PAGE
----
Remembering Anti-Nuclear Activist Margene Bullcreek
The West lost an important anti-nuclear activist last week, when Margene Bullcreek was laid to rest on the Skull Valley Goshute Indian Reservation.
Bullcreek battled her own village of Skull Valley Goshutes to fight plans to store high-level nuclear waste on the reservation.
In a 2009 interview in New Mexico, she described how it would violate traditional Goshute values to use tribal lands as a long-term parking lot for the nation’s nuclear-reactor waste.
“We have been taught to respect our land, our ‘devia,’ our Mother Earth,” she said, highlighting the impact on Goshute culture as well as the natural world.
“And to have the high-level waste be two miles down from where we live would be a threat to who we are as indigenous people.”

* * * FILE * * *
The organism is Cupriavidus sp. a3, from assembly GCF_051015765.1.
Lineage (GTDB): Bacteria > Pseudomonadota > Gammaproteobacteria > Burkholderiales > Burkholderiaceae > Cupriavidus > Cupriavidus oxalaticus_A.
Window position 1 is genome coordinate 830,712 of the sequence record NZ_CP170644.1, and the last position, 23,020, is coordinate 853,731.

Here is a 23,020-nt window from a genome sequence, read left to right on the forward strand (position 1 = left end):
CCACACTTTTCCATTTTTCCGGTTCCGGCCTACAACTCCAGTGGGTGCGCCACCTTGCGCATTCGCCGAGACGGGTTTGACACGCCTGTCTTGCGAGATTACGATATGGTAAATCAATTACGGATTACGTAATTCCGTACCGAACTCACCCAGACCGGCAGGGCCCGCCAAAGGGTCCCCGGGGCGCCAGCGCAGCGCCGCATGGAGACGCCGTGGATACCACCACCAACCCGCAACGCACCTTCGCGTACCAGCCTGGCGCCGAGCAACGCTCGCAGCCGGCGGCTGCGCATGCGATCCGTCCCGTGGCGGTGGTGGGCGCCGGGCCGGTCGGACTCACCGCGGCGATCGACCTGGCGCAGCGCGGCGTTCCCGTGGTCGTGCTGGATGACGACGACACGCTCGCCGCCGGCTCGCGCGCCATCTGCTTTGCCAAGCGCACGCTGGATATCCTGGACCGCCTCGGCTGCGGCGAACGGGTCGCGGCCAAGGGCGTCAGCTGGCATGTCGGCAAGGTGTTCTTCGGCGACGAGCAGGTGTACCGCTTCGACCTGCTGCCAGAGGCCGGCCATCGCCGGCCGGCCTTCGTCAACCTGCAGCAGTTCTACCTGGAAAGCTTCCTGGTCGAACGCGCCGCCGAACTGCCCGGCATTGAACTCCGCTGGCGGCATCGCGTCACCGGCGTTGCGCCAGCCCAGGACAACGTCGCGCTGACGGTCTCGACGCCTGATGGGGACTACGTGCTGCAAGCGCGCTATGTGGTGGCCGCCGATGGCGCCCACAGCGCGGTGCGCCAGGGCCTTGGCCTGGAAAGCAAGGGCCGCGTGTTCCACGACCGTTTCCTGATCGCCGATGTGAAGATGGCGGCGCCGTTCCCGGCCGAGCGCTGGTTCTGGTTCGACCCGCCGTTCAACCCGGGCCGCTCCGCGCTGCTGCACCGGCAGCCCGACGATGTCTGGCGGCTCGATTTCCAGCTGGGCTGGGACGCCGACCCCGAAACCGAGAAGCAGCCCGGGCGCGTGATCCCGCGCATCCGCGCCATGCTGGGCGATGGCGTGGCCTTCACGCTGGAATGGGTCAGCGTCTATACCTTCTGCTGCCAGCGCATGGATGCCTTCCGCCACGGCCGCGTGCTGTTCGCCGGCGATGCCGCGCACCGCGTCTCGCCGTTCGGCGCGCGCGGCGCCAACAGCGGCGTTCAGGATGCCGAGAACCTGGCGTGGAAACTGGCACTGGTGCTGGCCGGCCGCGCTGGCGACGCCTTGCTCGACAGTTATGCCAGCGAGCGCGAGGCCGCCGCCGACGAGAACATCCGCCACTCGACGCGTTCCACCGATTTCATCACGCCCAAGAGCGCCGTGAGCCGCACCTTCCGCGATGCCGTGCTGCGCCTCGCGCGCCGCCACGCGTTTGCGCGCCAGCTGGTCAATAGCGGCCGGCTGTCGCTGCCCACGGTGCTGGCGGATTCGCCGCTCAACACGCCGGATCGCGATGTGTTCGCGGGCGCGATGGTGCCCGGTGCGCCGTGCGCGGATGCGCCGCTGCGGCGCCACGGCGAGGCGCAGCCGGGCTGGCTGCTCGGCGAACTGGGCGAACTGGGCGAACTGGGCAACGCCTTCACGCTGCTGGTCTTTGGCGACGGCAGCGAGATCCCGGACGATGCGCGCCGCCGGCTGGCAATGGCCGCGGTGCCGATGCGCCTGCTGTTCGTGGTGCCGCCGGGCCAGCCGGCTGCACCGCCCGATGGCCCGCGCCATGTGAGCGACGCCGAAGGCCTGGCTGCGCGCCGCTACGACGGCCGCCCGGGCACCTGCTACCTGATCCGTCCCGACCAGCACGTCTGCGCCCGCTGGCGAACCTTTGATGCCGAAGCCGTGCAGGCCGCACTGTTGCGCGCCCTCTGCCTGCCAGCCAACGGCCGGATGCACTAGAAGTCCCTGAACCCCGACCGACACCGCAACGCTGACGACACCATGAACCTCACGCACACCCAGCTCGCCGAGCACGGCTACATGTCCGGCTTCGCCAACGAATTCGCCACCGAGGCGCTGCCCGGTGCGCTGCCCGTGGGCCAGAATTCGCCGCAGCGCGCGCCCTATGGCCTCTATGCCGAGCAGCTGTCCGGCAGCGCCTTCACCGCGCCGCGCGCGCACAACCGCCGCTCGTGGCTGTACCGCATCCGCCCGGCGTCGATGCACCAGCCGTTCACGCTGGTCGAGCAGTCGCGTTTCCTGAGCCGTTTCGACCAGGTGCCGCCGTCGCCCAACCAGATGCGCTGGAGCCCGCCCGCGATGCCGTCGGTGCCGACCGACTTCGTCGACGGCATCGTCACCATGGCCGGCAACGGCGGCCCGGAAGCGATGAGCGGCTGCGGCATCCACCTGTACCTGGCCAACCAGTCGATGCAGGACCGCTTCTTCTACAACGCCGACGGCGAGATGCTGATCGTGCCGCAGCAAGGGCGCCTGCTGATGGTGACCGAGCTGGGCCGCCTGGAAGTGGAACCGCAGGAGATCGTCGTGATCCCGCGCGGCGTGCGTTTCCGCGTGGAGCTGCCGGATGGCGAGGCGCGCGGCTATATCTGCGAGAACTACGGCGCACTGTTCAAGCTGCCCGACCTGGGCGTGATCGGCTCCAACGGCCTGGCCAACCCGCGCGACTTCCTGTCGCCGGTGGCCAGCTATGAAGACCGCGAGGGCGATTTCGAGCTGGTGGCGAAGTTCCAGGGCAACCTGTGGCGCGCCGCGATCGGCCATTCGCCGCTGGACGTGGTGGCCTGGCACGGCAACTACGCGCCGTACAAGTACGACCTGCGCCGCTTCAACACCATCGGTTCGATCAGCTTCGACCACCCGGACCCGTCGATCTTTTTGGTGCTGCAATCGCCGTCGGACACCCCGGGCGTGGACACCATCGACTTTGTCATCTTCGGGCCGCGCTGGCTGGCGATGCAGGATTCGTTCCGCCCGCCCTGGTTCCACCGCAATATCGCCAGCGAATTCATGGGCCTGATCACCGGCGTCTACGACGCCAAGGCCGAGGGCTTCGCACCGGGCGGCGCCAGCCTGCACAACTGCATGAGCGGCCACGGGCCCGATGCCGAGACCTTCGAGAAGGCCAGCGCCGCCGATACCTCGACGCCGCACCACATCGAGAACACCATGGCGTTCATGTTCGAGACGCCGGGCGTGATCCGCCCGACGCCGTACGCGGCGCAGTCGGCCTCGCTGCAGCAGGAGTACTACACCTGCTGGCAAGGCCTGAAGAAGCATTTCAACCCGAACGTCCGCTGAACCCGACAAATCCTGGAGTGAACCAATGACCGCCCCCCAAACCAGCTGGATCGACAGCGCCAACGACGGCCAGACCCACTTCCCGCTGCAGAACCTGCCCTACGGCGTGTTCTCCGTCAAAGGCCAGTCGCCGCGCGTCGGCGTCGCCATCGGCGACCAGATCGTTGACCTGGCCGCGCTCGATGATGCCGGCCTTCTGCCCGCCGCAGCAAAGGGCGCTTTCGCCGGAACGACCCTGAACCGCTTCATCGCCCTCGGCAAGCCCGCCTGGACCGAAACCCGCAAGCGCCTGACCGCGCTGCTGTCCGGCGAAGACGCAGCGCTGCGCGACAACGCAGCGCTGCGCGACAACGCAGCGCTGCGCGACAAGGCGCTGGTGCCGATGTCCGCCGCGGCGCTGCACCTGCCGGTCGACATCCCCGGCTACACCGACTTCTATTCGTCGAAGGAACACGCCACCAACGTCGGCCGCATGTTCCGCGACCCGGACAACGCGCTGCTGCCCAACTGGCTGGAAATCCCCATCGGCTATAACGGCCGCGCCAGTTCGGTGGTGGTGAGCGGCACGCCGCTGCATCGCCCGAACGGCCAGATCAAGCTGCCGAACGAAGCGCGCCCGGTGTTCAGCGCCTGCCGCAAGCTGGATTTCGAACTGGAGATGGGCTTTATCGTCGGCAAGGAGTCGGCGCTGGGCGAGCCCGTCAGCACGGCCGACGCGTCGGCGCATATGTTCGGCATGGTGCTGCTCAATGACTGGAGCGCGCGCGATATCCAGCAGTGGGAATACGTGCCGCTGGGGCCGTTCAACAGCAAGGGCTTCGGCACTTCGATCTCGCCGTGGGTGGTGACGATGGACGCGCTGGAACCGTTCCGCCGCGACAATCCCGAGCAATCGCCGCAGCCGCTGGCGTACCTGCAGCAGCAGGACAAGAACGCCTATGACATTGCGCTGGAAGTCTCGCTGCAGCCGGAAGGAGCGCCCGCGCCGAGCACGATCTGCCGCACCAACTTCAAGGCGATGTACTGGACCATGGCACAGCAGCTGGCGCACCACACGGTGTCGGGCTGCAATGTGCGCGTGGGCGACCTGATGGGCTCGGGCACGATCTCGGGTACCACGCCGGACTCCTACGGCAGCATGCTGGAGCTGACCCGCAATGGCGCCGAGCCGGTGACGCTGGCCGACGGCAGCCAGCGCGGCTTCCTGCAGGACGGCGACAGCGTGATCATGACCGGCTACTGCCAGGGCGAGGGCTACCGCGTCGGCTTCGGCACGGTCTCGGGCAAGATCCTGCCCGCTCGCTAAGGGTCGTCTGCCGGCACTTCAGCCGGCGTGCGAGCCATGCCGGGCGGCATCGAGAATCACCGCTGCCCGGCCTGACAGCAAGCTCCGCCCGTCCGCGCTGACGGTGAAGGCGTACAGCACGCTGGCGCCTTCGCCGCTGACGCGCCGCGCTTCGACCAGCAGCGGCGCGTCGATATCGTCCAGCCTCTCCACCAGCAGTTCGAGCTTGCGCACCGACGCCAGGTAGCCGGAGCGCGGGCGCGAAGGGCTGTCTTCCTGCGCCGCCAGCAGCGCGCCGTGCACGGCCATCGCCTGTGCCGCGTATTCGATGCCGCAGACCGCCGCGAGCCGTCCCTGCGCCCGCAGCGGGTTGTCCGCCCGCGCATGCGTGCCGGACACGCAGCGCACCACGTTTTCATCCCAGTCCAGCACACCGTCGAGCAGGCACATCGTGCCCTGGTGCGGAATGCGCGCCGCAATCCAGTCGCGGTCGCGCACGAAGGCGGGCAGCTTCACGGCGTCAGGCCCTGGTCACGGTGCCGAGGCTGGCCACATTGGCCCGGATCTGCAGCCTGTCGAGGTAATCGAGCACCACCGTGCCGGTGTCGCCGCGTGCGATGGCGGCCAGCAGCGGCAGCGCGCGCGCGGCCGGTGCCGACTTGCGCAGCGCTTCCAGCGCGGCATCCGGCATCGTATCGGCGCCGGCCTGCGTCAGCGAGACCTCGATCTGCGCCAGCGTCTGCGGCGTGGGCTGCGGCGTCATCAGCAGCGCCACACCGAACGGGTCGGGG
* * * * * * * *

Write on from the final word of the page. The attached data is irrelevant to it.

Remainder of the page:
Bullcreek paid a steep price for her activism even though she was an elder, because leaders of the tiny Skull Valley Band welcomed the three-billion-dollar project. Soft-spoken and petite, Bullcreek found unlikely allies in political leaders like Senator Orrin Hatch and former Governor Mike Leavitt.
“She was very courageous and she was very tenacious,” said environmental activist Chip Ward, who worked alongside Bullcreek for years. “But she really, I think, suffered a lot. It was really, I think, a physical and emotional strain for her to take that stand, but she did it.”
The federal Nuclear Regulatory Commission licensed the storage site in 2006, but the nuclear companies backing it abandoned their license a few years later.
Ward says Bullcreek’s legacy can be seen in the structure that was never built.